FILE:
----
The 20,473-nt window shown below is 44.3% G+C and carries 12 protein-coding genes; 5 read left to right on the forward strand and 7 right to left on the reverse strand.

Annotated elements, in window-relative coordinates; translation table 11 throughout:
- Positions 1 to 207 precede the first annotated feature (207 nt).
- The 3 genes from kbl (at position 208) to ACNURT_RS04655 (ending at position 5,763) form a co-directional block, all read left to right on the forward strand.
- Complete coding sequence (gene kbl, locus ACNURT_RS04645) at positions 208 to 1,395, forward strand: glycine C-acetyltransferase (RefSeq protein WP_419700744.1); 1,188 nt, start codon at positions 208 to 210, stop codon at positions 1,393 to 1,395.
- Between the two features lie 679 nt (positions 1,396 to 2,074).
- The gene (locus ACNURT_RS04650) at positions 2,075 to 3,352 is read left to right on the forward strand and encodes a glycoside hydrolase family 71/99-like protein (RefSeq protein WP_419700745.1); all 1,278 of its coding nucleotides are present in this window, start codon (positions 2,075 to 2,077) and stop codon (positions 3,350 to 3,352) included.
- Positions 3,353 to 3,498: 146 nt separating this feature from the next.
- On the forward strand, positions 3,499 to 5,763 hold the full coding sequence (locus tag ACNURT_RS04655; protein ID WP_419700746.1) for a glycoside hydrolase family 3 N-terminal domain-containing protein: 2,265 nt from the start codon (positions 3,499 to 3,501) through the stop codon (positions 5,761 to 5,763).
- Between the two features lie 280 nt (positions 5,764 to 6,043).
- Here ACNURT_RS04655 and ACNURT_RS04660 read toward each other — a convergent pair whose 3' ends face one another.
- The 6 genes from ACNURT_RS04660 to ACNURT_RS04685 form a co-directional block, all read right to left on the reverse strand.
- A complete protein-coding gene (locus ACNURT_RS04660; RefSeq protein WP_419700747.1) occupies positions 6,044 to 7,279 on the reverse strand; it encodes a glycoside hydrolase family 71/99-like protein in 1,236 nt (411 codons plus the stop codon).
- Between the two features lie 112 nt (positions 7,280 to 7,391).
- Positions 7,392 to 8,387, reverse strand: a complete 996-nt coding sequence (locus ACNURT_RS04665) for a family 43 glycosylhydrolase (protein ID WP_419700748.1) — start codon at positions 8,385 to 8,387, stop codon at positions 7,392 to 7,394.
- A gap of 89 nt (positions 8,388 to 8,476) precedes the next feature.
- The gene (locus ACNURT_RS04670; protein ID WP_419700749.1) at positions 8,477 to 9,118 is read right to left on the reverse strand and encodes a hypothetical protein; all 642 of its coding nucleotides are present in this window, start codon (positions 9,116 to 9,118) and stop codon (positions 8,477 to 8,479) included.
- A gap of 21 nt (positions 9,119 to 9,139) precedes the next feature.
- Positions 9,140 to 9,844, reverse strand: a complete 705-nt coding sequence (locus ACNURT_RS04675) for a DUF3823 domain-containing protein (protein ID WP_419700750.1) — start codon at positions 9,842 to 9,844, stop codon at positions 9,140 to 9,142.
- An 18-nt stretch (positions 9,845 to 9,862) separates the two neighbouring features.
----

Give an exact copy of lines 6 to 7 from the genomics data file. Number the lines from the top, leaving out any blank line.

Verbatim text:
- Between the two features lie 679 nt (positions 1,396 to 2,074).
- The gene (locus ACNURT_RS04650) at positions 2,075 to 3,352 is read left to right on the forward strand and encodes a glycoside hydrolase family 71/99-like protein (RefSeq protein WP_419700745.1); all 1,278 of its coding nucleotides are present in this window, start codon (positions 2,075 to 2,077) and stop codon (positions 3,350 to 3,352) included.